Healthy pregnancies start with healthy homes. Here are 10 tips

Choose household products, even cleaning products, carefully to maximize the chance of a healthy pregnancy.

Healthy babies start with healthy pregnancies. Most people understand that concept. But too many women don’t know that healthy pregnancies start with healthy homes.

“Women don’t always think about the hidden hazards of environmental exposure before becoming pregnant and what they can do to increase the likelihood of a healthy pregnancy and healthy child and improve their chances of becoming pregnant in the first place," said Julie Friedman, director of the Iris Cantor-UCLA Women’s Health Education and Research Center. "Toxic chemicals can be found in everyday household and personal care products as well as in food. Knowing what to watch out for and selecting healthy alternatives can help reduce exposure."

Some women are more at risk from these environmental exposures than others.

“Many lower-income women living in areas with poor air or near manufacturing facilities face added exposure to environmental containments," Friedman said. "Because lower-income women are more likely to be exposed to potentially dangerous chemicals and pollutants, we work with community groups to help teach as many people as possible how to reduce their personal risks.”

Specifically, Friedman and her colleagues at the center are training Los Angeles health educators to spread the word on how to avoid exposure to potentially toxic substances during, even before, pregnancy. Among the tips:

  • Don’t spray bugs. Instead of using poison sprays, dusts or chemical bombs to fight insects, seal cracks that insects use to enter homes, clean up crumbs so they have nothing to eat, and use traps to capture them.
  • Avoid, and reduce, lead exposure. Use water-based paints, glues and materials for home improvements instead of lead-based materials. Also, because lead can be found in existing house paints, dust and garden soil, always wash your hands before preparing or consuming food.
  • Get out the mop. Household dust can contain a variety of chemicals and contaminants, so use a wet mop or clot to get rid of it. A dry cloth will simply spread the dust.
  • Use non-toxic products. Household cleansers can contain potentially risky chemicals, so be sure the cleaners you use are non-toxic. You could even make your own non-toxic – and inexpensive -- cleaning solution by mixing 1 cup of white distilled vinegar with 1 cup of water.
  • Choose your fish carefully. Avoid shark, swordfish, king mackerel and tilefish, all of which can have high levels of lead. Instead, eat salmon, tilapia, Pollock, catfish, king crab, shrimp and light canned tuna, all of which have low mercury levels.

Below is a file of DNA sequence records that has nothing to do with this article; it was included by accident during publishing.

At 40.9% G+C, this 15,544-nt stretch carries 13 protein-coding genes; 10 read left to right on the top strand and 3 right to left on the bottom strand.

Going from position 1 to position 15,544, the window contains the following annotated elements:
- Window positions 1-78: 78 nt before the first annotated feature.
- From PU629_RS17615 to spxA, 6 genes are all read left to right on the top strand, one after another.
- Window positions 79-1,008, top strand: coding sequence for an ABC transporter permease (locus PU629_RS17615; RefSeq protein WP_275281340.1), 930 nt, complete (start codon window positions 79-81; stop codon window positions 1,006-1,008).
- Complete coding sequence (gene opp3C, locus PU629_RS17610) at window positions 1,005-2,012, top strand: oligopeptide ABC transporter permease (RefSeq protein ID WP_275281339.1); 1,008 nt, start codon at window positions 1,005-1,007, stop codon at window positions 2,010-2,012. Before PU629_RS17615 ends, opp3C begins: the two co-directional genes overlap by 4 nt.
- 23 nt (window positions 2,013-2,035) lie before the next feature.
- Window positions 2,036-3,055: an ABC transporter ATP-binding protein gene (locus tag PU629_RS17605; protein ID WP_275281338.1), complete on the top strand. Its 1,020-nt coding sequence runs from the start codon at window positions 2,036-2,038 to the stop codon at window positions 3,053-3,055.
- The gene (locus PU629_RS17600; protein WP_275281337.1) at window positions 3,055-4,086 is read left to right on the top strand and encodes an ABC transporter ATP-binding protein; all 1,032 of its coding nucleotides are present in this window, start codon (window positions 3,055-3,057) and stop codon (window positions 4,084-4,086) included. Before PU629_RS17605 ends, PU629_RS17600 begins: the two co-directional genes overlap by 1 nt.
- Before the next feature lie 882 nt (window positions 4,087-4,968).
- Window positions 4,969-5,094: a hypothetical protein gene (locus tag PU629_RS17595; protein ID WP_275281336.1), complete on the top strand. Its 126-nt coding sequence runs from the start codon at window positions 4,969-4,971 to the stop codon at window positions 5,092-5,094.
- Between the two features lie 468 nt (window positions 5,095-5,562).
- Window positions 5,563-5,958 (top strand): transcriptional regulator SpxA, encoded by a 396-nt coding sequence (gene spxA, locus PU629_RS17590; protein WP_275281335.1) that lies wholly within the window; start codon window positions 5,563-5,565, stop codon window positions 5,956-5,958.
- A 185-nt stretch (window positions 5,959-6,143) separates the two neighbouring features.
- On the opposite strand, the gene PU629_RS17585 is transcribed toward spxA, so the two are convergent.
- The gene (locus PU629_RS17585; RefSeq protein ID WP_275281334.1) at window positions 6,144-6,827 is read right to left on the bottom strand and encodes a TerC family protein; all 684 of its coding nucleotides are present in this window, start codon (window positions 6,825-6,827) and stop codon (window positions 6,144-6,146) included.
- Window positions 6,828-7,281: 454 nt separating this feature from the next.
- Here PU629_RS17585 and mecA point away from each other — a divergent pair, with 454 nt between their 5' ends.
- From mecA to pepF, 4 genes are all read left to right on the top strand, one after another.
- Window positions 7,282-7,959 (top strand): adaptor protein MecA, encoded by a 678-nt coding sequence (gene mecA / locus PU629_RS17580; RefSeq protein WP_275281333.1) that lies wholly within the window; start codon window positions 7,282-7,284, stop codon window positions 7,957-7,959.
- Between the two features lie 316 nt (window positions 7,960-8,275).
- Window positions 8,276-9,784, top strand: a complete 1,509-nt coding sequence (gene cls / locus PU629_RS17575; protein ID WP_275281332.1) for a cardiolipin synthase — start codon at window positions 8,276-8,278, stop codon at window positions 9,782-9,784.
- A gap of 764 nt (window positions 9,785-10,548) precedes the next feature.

• Beware of plastics with bisphenol A or polyvinylchloride. The compound bisphenol A (BPA) has been linked to infertility, cancer, obesity, diabetes, early puberty and behavorial changes in children. It’s found in some plastics and in the lining of some food cans. In laboratory animals, polyvinylcholoride has been found to affect reproduction, sexual development and the developing immune system. It’s most often found in piping and hard plastics, but can also be found in some cling wraps, plastic squeeze bottles and plastic jars.
  • Avoid foods that might contain pesticides or other toxic substances. Instead of eating food from cans, which might contain bisphenol A (BPA), choose fresh and frozen produce, especially those fruits and vegetables with thick skin that can peeled. Also, avoid animal fat, which can accumulate toxic chemicals.
  • Choose products that don’t contain fire retardants. Buy products such as crib mattresses, nap mats and other upholstered products that have been labeled as free of flame retardants.
  • Read labels, even on cosmetics. Beware of products containing formaldehyde, galaxolide, hydroquinone, lead, oxybenzone, parabens, phthalates, sodium laureth sulfate, thimerosal, toluene, tonalide and 1,4-dioxane.
  • Take your shoes off. Shoes can track contaminated dust and other pollutants into the home. Better to leave them at the door and put them on again just before you go outside.

To date, the women’s health and pregnancy experts at the Iris Cantor Women’s Health Center have worked with 10 community-based organizations to help spread knowledge of these, and other, healthy pregnancy tips through their “Healthy Home, Body, and Baby” program.

To learn more about partnering with the Iris Cantor Women’s Health Education and Research Center, go to

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